A future President Sisi urgently needs to reform Egypt's economy. But he has to make sure it's not just the rich who benefit.
After three years of political upheaval, thousands of deaths, and an ongoing economic crisis, the people of Egypt are widely expected to vote former Field Marshal Abdel Fattah al-Sisi into power when the presidential election takes place on May 26 and 27. Sisi is seen as a strongman who will make the bold decisions needed to bring stability to the country. But any newfound order may prove short-lived if he fails to address the full range of injustices that inspired the revolution in the first place.
Much of the criticism of Egypt’s human rights record — before, and particularly during, the transition — has focused on its violent political repression. Less widely noted, though, has been the long-standing official disregard for socioeconomic rights, fueling widespread poverty and deteriorating living standards across the country. According to the most recent official statistics, over a quarter of the population lives in poverty, a third of young people are unemployed, and three out of five children are malnourished. These problems — driven by corruption, unemployment, and failing public services — are the same ones that inspired Hosni Mubarak’s ouster three years ago.
Egypt has seen four administrations come and go since 2011, none of which have made any serious effort to tackle the legacy of the past. Sharing an apparent indifference for the socioeconomic rights of ordinary people, the leaders of both the Muslim Brotherhood and the Egyptian armed forces prioritized harsh austerity measures in an effort to respond to an economic crisis precipitated by the country’s continuing instability. Although Sisi has yet to present his economic vision, his rhetoric so far indicates support for more of the same.
In a speech in March he called on Egyptians to "tighten their belts" in order to help their country. Egyptians are unlikely to see improvements in their living conditions anytime soon: A "generation or two" will have to suffer, he predicts. Investment Minister Mounir Fakhry Abdel Nour, meanwhile, believes that Sisi will be able to use his popularity "to take the difficult and often painful decisions to reform the Egyptian economy and face its fiscal problems." (In the photo above, a vendor on Tahrir Square sells shirts depicting Sisi.)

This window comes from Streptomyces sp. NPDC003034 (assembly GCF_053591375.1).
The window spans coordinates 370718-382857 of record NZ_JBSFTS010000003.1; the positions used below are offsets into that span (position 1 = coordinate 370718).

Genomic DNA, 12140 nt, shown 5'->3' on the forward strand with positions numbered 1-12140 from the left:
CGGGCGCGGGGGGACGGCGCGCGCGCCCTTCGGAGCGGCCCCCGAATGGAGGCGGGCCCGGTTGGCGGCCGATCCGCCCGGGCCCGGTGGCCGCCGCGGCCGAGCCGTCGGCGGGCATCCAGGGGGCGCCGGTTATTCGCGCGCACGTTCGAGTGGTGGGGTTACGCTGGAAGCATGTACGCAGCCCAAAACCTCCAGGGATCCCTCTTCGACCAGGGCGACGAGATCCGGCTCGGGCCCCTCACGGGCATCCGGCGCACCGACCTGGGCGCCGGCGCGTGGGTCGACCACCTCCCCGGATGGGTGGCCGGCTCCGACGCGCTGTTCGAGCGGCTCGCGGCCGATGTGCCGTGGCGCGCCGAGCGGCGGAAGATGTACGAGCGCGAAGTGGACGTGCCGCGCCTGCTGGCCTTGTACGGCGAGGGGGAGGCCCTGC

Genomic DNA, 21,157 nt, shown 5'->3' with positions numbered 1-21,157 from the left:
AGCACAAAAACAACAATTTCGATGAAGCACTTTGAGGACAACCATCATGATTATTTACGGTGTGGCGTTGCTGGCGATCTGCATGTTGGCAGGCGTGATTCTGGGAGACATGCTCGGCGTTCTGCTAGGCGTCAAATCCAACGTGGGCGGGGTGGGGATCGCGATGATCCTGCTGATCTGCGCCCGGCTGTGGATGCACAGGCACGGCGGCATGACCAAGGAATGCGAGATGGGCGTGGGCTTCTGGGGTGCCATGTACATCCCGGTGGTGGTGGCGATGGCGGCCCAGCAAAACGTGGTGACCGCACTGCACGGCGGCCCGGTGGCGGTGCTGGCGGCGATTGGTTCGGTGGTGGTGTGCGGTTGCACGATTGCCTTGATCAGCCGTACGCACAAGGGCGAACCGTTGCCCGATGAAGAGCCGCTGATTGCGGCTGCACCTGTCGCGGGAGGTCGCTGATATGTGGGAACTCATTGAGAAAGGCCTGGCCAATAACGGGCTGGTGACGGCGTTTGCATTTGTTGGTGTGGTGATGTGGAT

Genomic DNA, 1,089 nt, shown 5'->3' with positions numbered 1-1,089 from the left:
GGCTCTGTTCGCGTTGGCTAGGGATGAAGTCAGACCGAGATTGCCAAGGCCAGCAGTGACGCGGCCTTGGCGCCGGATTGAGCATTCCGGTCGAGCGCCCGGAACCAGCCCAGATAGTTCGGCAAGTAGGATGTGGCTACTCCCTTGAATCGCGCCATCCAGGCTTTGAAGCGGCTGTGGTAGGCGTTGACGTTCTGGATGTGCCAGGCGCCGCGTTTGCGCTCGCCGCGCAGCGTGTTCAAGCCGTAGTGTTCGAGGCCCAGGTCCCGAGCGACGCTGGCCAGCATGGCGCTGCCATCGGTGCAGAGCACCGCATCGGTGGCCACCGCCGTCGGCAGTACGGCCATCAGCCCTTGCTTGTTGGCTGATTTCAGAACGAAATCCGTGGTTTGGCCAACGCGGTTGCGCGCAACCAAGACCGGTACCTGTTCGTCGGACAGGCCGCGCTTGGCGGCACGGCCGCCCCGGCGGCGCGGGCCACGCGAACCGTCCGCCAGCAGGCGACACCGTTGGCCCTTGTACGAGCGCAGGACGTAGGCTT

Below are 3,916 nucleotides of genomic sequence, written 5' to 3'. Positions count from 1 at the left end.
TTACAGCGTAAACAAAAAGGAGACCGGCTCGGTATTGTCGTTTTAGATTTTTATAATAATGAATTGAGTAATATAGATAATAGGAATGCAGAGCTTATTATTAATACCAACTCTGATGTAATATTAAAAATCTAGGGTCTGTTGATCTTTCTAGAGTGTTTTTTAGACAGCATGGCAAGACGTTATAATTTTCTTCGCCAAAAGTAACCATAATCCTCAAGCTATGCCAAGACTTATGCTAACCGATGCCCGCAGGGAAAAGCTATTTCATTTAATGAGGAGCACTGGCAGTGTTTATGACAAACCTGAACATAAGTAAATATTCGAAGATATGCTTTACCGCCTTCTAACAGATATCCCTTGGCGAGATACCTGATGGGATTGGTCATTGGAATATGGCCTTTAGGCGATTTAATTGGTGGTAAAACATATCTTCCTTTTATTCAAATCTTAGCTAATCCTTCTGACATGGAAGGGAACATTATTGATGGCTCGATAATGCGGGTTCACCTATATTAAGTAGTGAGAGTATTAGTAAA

Egypt is indeed facing a severe economic crisis, and politicians have been eager to assert that budget deficits must be reduced as a matter of urgency. There is more than one way to do this, however, and there can be little excuse for forcing the costs of the crisis onto those least able to afford it. Yet this is precisely the approach that successive administrations have taken to date: penalizing poor households while privileging a politically connected economic elite. Such tactics threaten to run afoul of Egypt’s constitutional and international human rights commitments. Needless to say, they also fail the Egyptian people, who have risked their lives to express their aspirations for a country where everyone has the chance of a decent life.
Egypt will be called upon to justify these "tough choices" and their impact on the rights of ordinary people when it appears before the U.N. Human Rights Council’s Universal Periodic Review (UPR) later this year. Working together with a broad coalition, the Center for Economic and Social Rights and the Egyptian Center for Economic and Social Rights have submitted a detailed report to the UPR endorsed by some 130 organizations. The report provides extensive evidence that the unjust distribution of resources has perpetuated, and even exacerbated, the desperate state of socioeconomic rights in Egypt over the past three years.
The post-Mubarak Supreme Council of the Armed Forces (SCAF), the Muslim Brotherhood-backed government of Mohamed Morsi, and the current military-backed interim administration have proposed, and in some cases enacted, reforms that primarily focus on reducing state expenditure. Already underfunded public services, such as health and education, are being squeezed even harder, and subsidies on essential commodities are being cut without any plans to safeguard the rights of the groups most affected or to consider more equitable alternatives.